Nearly 90% of Americans now say they have health insurance, marking a significant increase over last year, according to a new Gallup poll.
The extensive Gallup-Healthways survey, conducted the first three months of this year, found that 11.9% of adults were without coverage. That’s would translate to about 3.6 million fewer uninsured people than there were last fall, the Associated Press reported.
In 2013, before President Barack Obama’s Affordable Care Act took effect, roughly 8 in 10 people said they were covered, according to the survey, which has been conducted since 2008. This year’s survey was conducted as the annual enrollment period for coverage under the ACA was winding down.
“The Affordable Care Act had three major objectives: increase coverage, slow the rate of increase in costs and improve health,” Dan Witters, research director for the poll, told the AP. “The first one is clearly a win. Coverage is increasing; there is no question about it.”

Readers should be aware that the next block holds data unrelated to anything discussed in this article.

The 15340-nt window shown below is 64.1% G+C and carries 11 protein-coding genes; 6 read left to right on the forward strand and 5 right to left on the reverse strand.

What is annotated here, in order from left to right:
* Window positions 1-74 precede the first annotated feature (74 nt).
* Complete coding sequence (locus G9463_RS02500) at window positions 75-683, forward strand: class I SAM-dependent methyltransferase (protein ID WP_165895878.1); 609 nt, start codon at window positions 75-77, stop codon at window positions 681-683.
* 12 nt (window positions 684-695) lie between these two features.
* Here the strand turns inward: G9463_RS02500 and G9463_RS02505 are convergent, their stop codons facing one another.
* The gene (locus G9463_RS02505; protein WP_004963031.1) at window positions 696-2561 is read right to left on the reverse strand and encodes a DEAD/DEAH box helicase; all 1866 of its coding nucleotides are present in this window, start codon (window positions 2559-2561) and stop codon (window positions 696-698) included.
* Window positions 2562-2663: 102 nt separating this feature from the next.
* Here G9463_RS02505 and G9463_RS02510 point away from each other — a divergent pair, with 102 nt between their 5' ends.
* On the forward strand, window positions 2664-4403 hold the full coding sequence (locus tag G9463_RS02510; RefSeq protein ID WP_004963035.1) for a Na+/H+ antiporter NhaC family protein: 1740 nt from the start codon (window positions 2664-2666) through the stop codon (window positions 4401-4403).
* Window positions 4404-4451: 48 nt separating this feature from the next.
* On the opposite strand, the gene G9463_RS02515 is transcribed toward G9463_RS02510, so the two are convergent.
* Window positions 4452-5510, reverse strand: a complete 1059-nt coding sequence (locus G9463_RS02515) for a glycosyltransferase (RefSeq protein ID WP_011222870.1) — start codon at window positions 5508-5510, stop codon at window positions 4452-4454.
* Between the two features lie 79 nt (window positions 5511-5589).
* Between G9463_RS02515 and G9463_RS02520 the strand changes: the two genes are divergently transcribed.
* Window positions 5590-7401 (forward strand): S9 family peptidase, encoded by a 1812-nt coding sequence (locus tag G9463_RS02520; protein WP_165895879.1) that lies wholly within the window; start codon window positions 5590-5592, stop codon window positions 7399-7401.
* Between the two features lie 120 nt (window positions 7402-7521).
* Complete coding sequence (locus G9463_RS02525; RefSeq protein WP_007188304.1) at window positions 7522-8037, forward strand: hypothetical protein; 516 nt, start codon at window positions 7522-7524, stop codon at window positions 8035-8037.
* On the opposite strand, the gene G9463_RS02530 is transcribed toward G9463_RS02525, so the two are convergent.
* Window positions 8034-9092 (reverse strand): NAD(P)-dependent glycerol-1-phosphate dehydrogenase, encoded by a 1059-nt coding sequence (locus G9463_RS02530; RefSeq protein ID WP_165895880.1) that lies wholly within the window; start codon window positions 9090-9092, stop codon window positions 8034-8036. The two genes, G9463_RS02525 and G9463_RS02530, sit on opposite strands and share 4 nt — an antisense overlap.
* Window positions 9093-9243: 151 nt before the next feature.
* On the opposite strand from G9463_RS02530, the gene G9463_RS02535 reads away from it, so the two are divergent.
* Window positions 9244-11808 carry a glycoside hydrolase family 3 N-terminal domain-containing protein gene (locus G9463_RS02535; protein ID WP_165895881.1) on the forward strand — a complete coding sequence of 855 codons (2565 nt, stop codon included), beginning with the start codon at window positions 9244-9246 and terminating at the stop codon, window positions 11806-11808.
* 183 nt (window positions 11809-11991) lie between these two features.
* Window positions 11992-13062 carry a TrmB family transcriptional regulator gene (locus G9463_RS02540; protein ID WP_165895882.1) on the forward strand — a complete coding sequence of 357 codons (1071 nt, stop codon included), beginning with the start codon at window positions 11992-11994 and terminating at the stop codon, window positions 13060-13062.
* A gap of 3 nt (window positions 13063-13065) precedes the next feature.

About 14.75 million more adults have gotten coverage since fall 2013, when the ACA’s first enrollment period was about to start, according to the polling.
The survey found that Hispanics saw the biggest gain in coverage of any ethnic or racial group. The rate of uninsured dropped 8.3 percentage points among Hispanics since 2013.
People making less than $36,000 a year saw the biggest coverage increase based on income, with their uninsured rate dipping 8.7 points since 2013.
As the AP notes, the future of the ACA, popularly known as Obamacare, is in doubt.
The Supreme Court is expected to rule on a challenge to some aspects of the law. And an unfriendly Republican Congress could be emboldened to begin dismantling it if the GOP retains control in 2016.
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